Career Development Fellow
Current work and interests
Marinka’s interests include exploring aetiological associations of nutrients and foods with long-term risk of cardiometabolic diseases, as well as using objective measures such as nutritional biomarker and genetics. Current projects include the potential role of dietary fatty acids and their food sources in cardiovascular diseases (CVD), and of plant- and animal-based nutrition in risk of diabetes and CVD. She left the Unit in 2020.
Background and experience
Marinka completed her MSc in Nutrition and Health at Wageningen University (NL), during which she spend 5 months at the University of Oxford to investigate vitamin D intake and status in relation to plant-based diets. She obtained her MPhil in Epidemiology with Distinction at the University of Cambridge, where she also completed her PhD at the Cardiovascular Epidemiology Unit (CEU). During her PhD, Marinka investigated genetic interactions with diet in relation to coronary heart disease risk. She joined the MRC Epidemiology Unit in August 2016. Marinka is a Junior Research Fellow of the Governing Body of Wolfson College.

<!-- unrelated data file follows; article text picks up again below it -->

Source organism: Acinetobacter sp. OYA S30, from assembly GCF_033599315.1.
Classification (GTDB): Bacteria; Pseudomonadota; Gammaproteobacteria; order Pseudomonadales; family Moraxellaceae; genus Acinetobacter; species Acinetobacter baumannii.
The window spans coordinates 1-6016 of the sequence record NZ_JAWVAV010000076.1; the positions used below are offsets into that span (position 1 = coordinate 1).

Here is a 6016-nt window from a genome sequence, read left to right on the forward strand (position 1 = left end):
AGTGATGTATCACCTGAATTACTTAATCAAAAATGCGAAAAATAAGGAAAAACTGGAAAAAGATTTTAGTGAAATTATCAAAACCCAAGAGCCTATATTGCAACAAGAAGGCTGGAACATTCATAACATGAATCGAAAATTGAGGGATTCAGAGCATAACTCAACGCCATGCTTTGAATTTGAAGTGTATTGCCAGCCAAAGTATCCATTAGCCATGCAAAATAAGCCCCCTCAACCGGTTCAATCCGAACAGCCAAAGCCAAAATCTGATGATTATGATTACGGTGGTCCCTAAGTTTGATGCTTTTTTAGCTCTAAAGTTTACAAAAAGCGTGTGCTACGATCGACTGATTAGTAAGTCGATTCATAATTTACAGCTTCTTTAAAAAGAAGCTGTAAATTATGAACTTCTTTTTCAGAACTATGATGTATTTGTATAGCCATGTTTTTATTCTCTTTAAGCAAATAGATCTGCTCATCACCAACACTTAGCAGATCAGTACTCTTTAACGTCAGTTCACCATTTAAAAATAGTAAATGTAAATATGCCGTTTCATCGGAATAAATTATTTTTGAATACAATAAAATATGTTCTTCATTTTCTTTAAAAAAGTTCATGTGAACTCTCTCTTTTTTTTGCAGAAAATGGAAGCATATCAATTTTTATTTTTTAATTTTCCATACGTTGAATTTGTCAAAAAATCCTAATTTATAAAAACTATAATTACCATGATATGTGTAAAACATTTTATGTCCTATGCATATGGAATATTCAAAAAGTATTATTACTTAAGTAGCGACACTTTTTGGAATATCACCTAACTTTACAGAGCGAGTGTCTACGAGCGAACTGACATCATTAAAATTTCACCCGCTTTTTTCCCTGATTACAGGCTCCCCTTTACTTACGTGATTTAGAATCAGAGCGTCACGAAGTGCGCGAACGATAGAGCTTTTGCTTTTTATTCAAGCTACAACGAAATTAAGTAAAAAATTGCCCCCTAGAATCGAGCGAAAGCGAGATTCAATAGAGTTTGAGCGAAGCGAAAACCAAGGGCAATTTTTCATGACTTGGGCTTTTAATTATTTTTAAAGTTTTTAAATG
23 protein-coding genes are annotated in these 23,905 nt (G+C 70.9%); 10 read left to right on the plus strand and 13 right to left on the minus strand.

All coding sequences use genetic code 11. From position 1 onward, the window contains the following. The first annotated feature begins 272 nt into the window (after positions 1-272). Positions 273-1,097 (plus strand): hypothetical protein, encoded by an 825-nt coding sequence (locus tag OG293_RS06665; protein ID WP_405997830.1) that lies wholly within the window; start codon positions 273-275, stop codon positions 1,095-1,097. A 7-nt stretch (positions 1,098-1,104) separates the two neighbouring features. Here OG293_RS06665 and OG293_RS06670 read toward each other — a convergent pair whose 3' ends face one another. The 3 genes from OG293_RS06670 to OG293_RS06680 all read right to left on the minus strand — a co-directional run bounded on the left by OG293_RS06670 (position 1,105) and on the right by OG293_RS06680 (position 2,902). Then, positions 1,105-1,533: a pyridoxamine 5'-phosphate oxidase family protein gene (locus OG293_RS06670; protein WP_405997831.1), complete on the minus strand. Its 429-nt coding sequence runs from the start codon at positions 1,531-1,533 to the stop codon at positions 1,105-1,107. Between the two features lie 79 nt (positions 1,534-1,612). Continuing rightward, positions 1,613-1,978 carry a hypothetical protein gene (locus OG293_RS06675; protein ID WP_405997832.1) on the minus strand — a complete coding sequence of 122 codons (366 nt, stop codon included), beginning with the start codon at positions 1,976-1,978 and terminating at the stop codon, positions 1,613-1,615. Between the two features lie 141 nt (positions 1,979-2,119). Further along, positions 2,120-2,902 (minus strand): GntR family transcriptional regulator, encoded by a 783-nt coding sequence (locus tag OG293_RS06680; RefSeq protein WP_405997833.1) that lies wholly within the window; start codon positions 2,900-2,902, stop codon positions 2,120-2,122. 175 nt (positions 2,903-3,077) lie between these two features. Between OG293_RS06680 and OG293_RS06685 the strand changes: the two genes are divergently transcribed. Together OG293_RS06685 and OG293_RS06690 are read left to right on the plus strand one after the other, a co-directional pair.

- Chowdhury R, Steur M, Patel P, Franco OH. Chapter 10: Individual Fatty Acids in Cardiometabolic Disease. Page 207-318.
In: Handbook of Lipids in Human Health: Fatty Acids. ISBN 9781630670368. Edited by Ronald Ross Watson and Fabien De Meester.
- Pennant M, Steur M, Moore C, Butterworth A, Johnson L. Comparative validity of vitamin C and carotenoids as indicators of fruit and vegetable intake: a systematic review and meta-analysis of randomised controlled trials. Br J Nutr. 2015 Nov 14;114(9):1331-40.
- Steur M. Very Low-Energy Diets-Opportunity for Greater Weight Loss, but Risk of Bone Loss. JAMA Netw Open. 2019 Oct 2;2(10):e1913752.
- Crowe FL*, Steur M*, Key TJ, et al. Plasma concentrations of 25-hydroxyvitamin D in meat eaters, fish eaters, vegetarians and vegans: results from the EPIC-Oxford study. Public Health Nutr. 2011 Feb;14(2):340-6.
*joint first authors
- Steur M, Smit HA, Wijga A, et al. Predicting the risk of newborn children to become overweight later in childhood. The PIAMA birth cohort study. Int J Pediatr Obes. 2011 Jun;6(2-2):e170-8.